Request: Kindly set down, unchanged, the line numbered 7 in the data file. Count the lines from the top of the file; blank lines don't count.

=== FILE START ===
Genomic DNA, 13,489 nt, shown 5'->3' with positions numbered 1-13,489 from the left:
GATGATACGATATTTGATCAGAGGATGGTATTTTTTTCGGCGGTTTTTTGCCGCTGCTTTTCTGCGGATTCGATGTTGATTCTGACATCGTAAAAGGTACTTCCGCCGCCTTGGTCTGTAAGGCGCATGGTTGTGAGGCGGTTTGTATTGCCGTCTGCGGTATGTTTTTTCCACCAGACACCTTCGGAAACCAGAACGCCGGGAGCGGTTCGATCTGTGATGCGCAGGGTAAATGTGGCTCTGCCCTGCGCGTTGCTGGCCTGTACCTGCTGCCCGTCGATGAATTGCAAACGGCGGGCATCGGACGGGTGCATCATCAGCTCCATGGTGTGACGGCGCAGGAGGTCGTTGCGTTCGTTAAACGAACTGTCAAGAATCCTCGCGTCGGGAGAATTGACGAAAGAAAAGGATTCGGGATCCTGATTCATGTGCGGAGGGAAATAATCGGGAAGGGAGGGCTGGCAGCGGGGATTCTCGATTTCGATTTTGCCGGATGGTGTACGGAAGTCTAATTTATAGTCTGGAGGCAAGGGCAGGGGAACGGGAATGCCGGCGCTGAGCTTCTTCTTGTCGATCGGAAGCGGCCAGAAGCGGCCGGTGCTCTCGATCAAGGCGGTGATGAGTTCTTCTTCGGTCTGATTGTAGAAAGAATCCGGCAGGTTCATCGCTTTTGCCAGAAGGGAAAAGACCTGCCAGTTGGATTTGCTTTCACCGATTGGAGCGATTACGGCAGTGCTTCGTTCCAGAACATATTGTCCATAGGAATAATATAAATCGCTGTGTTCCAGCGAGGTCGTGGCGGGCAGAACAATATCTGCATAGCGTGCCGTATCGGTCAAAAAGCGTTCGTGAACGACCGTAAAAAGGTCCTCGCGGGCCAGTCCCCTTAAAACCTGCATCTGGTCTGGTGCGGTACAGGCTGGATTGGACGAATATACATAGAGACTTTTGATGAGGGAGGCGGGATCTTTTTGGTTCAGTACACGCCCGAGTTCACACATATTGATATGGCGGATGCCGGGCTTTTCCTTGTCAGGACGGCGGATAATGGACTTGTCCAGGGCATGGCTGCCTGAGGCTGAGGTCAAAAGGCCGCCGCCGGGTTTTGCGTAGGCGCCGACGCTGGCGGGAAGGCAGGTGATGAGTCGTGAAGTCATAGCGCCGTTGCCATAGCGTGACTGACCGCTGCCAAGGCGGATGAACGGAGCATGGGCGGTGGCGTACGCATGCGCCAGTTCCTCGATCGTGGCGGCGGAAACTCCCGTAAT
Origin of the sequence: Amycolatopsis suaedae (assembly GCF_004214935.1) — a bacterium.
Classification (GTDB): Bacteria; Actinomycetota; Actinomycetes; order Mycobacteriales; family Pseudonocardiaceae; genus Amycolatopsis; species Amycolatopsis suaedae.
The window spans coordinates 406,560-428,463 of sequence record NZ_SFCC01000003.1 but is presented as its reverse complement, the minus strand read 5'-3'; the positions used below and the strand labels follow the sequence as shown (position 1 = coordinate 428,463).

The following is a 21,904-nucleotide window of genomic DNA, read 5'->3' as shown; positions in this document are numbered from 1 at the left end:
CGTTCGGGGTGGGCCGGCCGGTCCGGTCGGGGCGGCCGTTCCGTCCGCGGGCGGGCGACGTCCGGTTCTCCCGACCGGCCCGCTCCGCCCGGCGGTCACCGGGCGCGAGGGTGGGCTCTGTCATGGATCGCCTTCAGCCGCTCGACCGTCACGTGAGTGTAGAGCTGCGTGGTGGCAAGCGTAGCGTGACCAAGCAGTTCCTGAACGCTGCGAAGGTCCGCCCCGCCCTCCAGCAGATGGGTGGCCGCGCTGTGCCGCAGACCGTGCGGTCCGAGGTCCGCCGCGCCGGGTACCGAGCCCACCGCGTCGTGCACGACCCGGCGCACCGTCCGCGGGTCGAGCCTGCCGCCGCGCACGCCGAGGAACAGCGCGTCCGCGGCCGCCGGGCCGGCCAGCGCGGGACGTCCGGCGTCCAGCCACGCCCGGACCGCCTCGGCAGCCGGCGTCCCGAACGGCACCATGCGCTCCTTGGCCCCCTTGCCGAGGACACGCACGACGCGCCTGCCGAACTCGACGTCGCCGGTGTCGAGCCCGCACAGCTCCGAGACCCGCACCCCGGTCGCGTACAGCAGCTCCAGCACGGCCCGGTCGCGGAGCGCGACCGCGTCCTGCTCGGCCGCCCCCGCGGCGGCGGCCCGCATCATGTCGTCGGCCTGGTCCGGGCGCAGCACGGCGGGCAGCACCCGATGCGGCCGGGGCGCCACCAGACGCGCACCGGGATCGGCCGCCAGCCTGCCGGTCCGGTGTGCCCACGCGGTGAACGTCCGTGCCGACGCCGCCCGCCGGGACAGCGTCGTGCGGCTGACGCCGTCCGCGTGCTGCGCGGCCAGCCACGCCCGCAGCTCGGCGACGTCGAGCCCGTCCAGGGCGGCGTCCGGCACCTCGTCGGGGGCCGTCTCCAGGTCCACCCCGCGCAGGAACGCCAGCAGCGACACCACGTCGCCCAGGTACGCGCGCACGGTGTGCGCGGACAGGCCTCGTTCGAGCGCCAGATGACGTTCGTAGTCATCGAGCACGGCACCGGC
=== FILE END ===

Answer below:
CGTTCGGGGTGGGCCGGCCGGTCCGGTCGGGGCGGCCGTTCCGTCCGCGGGCGGGCGACGTCCGGTTCTCCCGACCGGCCCGCTCCGCCCGGCGGTCACCGGGCGCGAGGGTGGGCTCTGTCATGGATCGCCTTCAGCCGCTCGACCGTCACGTGAGTGTAGAGCTGCGTGGTGGCAAGCGTAGCGTGACCAAGCAGTTCCTGAACGCTGCGAAGGTCCGCCCCGCCCTCCAGCAGATGGGTGGCCGCGCTGTGCCGCAGACCGTGCGGTCCGAGGTCCGCCGCGCCGGGTACCGAGCCCACCGCGTCGTGCACGACCCGGCGCACCGTCCGCGGGTCGAGCCTGCCGCCGCGCACGCCGAGGAACAGCGCGTCCGCGGCCGCCGGGCCGGCCAGCGCGGGACGTCCGGCGTCCAGCCACGCCCGGACCGCCTCGGCAGCCGGCGTCCCGAACGGCACCATGCGCTCCTTGGCCCCCTTGCCGAGGACACGCACGACGCGCCTGCCGAACTCGACGTCGCCGGTGTCGAGCCCGCACAGCTCCGAGACCCGCACCCCGGTCGCGTACAGCAGCTCCAGCACGGCCCGGTCGCGGAGCGCGACCGCGTCCTGCTCGGCCGCCCCCGCGGCGGCGGCCCGCATCATGTCGTCGGCCTGGTCCGGGCGCAGCACGGCGGGCAGCACCCGATGCGGCCGGGGCGCCACCAGACGCGCACCGGGATCGGCCGCCAGCCTGCCGGTCCGGTGTGCCCACGCGGTGAACGTCCGTGCCGACGCCGCCCGCCGGGACAGCGTCGTGCGGCTGACGCCGTCCGCGTGCTGCGCGGCCAGCCACGCCCGCAGCTCGGCGACGTCGAGCCCGTCCAGGGCGGCGTCCGGCACCTCGTCGGGGGCCGTCTCCAGGTCCACCCCGCGCAGGAACGCCAGCAGCGACACCACGTCGCCCAGGTACGCGCGCACGGTGTGCGCGGACAGGCCTCGTTCGAGCGCCAGATGACGTTCGTAGTCATCGAGCACGGCACCGGC